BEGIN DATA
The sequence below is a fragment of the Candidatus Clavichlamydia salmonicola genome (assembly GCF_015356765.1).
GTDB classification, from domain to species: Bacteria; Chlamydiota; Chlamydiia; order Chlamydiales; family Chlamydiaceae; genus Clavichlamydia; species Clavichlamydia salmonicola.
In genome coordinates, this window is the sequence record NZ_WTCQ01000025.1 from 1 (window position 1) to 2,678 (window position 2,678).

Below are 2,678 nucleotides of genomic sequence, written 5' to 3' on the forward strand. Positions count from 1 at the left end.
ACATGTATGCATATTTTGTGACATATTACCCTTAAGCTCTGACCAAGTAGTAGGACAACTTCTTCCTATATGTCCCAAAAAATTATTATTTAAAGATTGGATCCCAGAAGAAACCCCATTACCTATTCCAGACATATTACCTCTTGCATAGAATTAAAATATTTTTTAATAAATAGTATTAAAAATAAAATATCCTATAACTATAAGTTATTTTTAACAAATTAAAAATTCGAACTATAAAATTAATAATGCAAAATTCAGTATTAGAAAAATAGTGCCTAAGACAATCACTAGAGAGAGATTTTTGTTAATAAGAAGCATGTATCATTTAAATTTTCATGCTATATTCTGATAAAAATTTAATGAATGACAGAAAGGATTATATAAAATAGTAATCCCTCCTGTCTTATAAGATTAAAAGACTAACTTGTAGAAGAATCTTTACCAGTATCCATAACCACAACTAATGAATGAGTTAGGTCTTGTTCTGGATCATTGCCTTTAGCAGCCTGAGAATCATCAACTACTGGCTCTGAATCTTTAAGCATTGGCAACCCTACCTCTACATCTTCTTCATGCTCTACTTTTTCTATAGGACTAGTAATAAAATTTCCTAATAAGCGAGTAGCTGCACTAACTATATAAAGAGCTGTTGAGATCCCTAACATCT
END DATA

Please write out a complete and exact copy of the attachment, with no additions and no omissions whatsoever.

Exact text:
The sequence below is a fragment of the Candidatus Clavichlamydia salmonicola genome (assembly GCF_015356765.1).
GTDB classification, from domain to species: Bacteria; Chlamydiota; Chlamydiia; order Chlamydiales; family Chlamydiaceae; genus Clavichlamydia; species Clavichlamydia salmonicola.
In genome coordinates, this window is the sequence record NZ_WTCQ01000025.1 from 1 (window position 1) to 2,678 (window position 2,678).

Below are 2,678 nucleotides of genomic sequence, written 5' to 3' on the forward strand. Positions count from 1 at the left end.
ACATGTATGCATATTTTGTGACATATTACCCTTAAGCTCTGACCAAGTAGTAGGACAACTTCTTCCTATATGTCCCAAAAAATTATTATTTAAAGATTGGATCCCAGAAGAAACCCCATTACCTATTCCAGACATATTACCTCTTGCATAGAATTAAAATATTTTTTAATAAATAGTATTAAAAATAAAATATCCTATAACTATAAGTTATTTTTAACAAATTAAAAATTCGAACTATAAAATTAATAATGCAAAATTCAGTATTAGAAAAATAGTGCCTAAGACAATCACTAGAGAGAGATTTTTGTTAATAAGAAGCATGTATCATTTAAATTTTCATGCTATATTCTGATAAAAATTTAATGAATGACAGAAAGGATTATATAAAATAGTAATCCCTCCTGTCTTATAAGATTAAAAGACTAACTTGTAGAAGAATCTTTACCAGTATCCATAACCACAACTAATGAATGAGTTAGGTCTTGTTCTGGATCATTGCCTTTAGCAGCCTGAGAATCATCAACTACTGGCTCTGAATCTTTAAGCATTGGCAACCCTACCTCTACATCTTCTTCATGCTCTACTTTTTCTATAGGACTAGTAATAAAATTTCCTAATAAGCGAGTAGCTGCACTAACTATATAAAGAGCTGTTGAGATCCCTAACATCT